The University of Michigan Solar Car team took third place at this year’s Bridgestone World Solar Challenge in Australia, the only American team to cross the finish line among more than 40 contenders.
Michigan reached Adelaide, South Australia, on Thursday afternoon, ending their five-day, 1,800-mile race.
“I’m so proud of my entire team,” said Andrew Dickinson, the team’s project manager and computer science junior. “This team had so many curve balls thrown at us when we made this car and we handled every one of them…I’m overjoyed and a little sad it’s over.”
The preparation that went into building Michigan’s car, Electrum, proved worthwhile, and the vehicle only required a few roadside stops. The team’s new lightweight lithium polymer cells, a risk in their design, were a reliable substitute to the traditional lithium ion batteries used in the past.
In addition to a dependable vehicle, Michigan team members kept morale high. The team developed a mantra of “racing our race” to stay focused on their own car rather than opponents.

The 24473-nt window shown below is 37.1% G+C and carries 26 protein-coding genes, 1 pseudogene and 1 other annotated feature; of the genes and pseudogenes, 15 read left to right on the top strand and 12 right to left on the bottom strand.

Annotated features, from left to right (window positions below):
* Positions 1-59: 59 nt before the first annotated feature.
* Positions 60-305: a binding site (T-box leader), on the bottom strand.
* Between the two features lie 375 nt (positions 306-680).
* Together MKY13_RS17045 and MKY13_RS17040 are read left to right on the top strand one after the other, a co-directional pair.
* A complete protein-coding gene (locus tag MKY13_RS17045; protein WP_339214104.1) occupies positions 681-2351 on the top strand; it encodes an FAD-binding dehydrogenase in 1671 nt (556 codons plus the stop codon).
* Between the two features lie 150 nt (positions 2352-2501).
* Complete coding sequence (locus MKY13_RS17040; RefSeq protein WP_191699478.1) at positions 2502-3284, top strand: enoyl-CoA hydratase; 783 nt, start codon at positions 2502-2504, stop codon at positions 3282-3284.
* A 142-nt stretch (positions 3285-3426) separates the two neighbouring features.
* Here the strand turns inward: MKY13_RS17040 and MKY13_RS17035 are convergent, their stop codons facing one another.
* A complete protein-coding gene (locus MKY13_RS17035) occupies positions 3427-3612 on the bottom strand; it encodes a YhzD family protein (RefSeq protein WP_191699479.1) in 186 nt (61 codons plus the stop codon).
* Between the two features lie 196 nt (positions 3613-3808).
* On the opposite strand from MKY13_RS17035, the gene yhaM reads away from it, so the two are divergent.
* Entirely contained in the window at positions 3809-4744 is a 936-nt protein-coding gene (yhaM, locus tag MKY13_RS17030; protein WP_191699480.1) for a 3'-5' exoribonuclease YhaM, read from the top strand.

To qualify for the competition and determine starting position, the teams from around the world were put through rigorous testing. Based on performance in a single lap around a track, Michigan placed 10th in challenger class.
The starting position wasn’t a hurdle. Once the real competition began in Darwin, Northern Australia, the team moved up in the pack, often trading places with Tokai University.
Source: “U-M solar car team secures third place after tense Bridgestone World Solar Challenge”, University of Michigan